Academic journal article Library Resources & Technical Services

Sameness and Difference: A Cultural Foundation of Classification

Academic journal article Library Resources & Technical Services

Sameness and Difference: A Cultural Foundation of Classification

Article excerpt

The idea of sameness is used to gather material in classifications. However, it is also used to separate what is different. Sameness and difference as guiding principles of classification seem obvious but are actually fundamental characteristics specifically related to Western culture. Sameness is not a singular factor, but has the potential to represent multiple characteristics or facets. This article explores the ramifications of which characteristics are used to define classifications and in what order. It explains the primacy of division by discipline, its origins in Western philosophy, and the cultural specificity that results. The Dewey Decimal Classification is used as an example throughout.


The duality of sameness and difference is an underlying principle of classification as we construct and practice it in Western culture. We try to group similar things together and separate them from things that are different. This principle is taught at an early age. In children's books and television shows, we learn to identify "which of these things is not like the other." In newspaper comic pages and activity books used in school or to keep children amused on long trips, we are given two nearly identical pictures and asked to find the details that are different. Once we learn to view the world in this manner, classification that groups similar things together seems to be an almost natural or innate way of organizing things. Indeed, for those of us who have been acculturated to identify sameness and difference, we find classification an extremely useful arrangement for browsing. It is so ingrained that we do not even think of it as a "real" way of finding information. It is not uncommon to hear people depre cating their searching skills by admitting that in a library they just find a call number and then browse the shelves. They take the classification for granted as though it were a natural landscape rather than a well-manicured lawn that is the product of intellectual labor.

Classification gathers things according to their commonalities. In doing so it demonstrates the effectiveness of this sameness/difference-principle duality. However, a large body of library literature suggests that classifications embody the biases most common in our culture. This literature, summarized by Olson and Schlegl (1999), documents bias in the placement of topics outside of mainstream North American and European culture and the omission of topics associated with marginalized groups. A. C. Foskett posits that this bias exists because classifications reflect the views and values of the classificationists who create them (1971; 1984). I suggest that a concentration on sameness can explain at least part of this bias and has been an unquestioned presumption of most classificationists. Two questions will help in exploring this possibility:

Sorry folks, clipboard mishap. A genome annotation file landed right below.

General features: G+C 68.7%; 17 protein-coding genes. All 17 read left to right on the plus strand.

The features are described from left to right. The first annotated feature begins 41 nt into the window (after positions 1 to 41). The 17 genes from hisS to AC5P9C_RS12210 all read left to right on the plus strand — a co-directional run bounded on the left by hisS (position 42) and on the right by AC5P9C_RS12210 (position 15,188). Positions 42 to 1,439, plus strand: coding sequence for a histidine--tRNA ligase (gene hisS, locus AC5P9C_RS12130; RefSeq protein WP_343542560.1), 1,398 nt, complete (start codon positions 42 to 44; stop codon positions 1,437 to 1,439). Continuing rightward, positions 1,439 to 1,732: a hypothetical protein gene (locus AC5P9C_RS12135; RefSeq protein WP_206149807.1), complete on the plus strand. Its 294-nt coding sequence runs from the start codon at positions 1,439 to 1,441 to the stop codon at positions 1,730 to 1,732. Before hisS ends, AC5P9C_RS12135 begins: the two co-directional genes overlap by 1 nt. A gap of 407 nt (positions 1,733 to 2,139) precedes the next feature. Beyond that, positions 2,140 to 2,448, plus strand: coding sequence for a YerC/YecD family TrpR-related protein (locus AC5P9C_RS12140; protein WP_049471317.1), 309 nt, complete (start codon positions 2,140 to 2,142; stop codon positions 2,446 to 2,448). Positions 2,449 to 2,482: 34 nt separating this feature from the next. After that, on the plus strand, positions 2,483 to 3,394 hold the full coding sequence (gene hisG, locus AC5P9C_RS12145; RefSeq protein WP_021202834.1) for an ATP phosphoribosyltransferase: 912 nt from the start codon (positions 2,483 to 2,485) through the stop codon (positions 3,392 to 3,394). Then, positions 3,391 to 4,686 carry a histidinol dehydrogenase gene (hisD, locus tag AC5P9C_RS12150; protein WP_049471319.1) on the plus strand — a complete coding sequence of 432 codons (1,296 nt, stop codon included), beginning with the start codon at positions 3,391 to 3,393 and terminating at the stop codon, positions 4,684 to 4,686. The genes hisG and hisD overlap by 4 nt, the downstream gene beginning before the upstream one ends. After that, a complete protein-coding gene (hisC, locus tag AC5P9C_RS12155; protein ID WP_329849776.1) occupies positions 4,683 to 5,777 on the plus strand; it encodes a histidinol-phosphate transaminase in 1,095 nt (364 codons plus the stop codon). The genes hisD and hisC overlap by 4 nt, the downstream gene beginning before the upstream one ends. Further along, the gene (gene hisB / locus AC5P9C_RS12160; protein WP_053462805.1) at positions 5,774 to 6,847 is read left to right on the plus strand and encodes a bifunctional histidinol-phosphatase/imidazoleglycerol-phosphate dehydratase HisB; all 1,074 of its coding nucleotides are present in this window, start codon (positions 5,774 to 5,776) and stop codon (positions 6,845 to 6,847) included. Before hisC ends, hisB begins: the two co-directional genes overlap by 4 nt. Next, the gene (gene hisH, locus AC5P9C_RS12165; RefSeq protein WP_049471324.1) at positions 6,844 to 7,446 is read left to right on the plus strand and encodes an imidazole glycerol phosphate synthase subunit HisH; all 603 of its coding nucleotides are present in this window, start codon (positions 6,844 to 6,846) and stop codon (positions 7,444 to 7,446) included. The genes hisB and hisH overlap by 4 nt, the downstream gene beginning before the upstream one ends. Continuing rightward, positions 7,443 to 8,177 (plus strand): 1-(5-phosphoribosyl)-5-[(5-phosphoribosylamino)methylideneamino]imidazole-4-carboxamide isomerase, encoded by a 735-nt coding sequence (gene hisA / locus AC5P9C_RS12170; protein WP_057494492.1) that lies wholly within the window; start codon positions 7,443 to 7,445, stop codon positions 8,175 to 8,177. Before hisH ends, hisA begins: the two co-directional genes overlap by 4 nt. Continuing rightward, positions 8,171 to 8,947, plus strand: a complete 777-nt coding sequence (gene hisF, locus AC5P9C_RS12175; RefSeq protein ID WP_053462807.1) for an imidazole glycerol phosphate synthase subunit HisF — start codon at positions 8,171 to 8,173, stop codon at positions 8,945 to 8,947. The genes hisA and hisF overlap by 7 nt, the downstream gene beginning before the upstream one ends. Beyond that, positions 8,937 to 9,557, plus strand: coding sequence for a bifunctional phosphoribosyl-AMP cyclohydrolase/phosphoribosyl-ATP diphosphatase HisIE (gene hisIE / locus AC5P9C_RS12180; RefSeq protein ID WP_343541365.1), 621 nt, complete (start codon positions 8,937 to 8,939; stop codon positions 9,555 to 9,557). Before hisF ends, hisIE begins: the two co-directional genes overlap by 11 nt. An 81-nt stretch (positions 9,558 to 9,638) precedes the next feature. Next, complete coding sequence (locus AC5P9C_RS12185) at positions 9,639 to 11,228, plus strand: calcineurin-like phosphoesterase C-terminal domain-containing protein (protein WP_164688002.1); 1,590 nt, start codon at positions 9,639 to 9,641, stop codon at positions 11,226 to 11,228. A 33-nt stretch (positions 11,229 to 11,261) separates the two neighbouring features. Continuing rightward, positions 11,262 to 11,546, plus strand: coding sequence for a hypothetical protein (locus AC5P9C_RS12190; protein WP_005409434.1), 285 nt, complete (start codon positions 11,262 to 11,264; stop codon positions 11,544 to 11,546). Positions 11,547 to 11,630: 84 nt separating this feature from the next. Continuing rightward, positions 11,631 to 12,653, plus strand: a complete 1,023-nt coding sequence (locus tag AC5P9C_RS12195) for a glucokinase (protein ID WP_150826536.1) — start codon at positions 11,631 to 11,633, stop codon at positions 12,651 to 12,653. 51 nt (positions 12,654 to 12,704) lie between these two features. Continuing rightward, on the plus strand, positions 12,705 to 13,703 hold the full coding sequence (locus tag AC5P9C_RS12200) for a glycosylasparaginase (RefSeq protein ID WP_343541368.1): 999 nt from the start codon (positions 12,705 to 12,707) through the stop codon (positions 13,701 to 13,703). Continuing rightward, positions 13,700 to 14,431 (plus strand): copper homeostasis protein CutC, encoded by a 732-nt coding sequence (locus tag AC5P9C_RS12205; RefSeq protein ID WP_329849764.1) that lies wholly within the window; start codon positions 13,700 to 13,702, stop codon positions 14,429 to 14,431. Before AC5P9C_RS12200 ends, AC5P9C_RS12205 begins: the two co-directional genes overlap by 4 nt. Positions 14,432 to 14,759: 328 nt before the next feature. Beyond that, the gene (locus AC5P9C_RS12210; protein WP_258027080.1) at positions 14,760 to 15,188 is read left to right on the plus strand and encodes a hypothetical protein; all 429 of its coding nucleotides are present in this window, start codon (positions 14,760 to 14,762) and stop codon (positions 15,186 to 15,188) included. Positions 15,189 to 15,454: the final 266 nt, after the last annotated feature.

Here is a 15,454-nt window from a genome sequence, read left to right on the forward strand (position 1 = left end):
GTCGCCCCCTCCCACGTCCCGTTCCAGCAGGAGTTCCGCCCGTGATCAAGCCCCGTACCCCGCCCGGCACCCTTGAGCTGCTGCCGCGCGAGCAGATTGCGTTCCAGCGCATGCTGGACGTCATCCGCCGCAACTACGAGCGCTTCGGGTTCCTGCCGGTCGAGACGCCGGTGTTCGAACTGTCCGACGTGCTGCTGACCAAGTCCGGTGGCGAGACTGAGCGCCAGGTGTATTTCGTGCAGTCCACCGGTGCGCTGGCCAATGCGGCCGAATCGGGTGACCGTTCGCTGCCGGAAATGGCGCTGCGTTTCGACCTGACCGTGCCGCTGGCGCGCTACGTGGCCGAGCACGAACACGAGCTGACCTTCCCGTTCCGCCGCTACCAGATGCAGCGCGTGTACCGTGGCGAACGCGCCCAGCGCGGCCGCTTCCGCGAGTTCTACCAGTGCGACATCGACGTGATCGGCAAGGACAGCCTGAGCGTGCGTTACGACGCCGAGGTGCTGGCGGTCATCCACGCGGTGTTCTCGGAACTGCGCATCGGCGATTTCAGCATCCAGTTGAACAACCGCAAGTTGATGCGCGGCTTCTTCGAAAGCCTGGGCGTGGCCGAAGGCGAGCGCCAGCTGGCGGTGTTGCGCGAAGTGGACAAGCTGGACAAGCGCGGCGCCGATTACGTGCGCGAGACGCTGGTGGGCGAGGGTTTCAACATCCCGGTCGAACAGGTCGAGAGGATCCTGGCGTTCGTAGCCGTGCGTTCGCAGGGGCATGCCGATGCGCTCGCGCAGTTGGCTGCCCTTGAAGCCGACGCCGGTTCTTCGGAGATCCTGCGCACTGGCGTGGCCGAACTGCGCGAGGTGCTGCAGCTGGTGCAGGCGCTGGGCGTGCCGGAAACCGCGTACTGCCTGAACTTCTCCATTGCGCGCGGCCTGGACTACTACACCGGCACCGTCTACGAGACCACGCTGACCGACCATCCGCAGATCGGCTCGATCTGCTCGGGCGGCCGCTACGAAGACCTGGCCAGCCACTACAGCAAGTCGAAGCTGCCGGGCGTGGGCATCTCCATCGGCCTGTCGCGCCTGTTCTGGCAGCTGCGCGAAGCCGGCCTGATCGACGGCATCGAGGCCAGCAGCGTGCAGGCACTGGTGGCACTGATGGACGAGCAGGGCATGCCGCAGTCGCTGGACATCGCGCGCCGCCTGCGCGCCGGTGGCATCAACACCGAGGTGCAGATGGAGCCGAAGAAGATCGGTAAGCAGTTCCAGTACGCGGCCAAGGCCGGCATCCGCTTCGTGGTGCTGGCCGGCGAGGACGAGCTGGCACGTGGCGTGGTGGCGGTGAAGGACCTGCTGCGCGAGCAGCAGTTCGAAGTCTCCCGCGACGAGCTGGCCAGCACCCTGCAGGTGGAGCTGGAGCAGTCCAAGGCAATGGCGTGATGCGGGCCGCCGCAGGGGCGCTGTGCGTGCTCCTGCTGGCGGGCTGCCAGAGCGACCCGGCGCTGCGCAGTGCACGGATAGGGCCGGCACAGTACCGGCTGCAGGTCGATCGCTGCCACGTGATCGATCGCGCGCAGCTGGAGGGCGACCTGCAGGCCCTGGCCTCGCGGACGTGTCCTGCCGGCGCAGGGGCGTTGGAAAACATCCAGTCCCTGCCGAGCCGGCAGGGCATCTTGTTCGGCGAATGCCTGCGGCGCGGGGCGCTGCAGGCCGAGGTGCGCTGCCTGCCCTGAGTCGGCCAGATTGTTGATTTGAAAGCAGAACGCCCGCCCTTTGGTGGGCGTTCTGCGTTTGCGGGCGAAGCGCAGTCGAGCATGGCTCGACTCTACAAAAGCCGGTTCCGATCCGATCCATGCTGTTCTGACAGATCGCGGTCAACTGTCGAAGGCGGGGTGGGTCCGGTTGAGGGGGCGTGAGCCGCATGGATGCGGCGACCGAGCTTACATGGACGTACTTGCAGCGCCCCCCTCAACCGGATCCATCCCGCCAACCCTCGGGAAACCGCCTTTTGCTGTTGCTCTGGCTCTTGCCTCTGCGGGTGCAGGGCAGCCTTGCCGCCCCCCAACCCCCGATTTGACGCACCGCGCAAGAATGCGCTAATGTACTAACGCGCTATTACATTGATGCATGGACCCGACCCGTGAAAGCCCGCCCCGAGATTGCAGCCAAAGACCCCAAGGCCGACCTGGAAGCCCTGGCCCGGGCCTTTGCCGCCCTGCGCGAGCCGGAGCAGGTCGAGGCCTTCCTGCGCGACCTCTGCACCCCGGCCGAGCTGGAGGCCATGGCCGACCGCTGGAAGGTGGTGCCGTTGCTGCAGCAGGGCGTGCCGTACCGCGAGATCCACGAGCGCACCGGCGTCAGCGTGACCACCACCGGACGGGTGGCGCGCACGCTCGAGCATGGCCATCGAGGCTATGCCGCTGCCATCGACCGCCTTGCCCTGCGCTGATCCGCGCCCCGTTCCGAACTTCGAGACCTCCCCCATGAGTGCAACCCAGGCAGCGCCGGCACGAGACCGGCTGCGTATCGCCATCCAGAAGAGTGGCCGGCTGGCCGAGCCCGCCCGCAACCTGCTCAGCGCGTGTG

1. What is the same?

2. Which sameness takes precedence?

In this article I will first examine the sameness/difference duality of classification in more depth, especially its cultural role in creating disciplines, our first level of classificatory gathering. I will then probe each of the two questions I have posed. Finally I will consider how we might look towards solutions, rejecting the idea of universal solutions and pointing in directions where some potential solutions might lie.

The Dewey Decimal Classification (DDC) is a useful example that I will use throughout this exploration of classification because of its familiarity to most of us; because of the way its notation reflects its structure making that structure more visible than in other classifications; and because Melvil Dewey, its creator, was articulate in his reasons for constructing the classification as he did. However, the same duality arises in other classification schemes as well, both within libraries and in a broader social and cultural context.

The Duality of Sameness and Difference

The sameness/difference duality has been with us at least since the ancient Greeks. …

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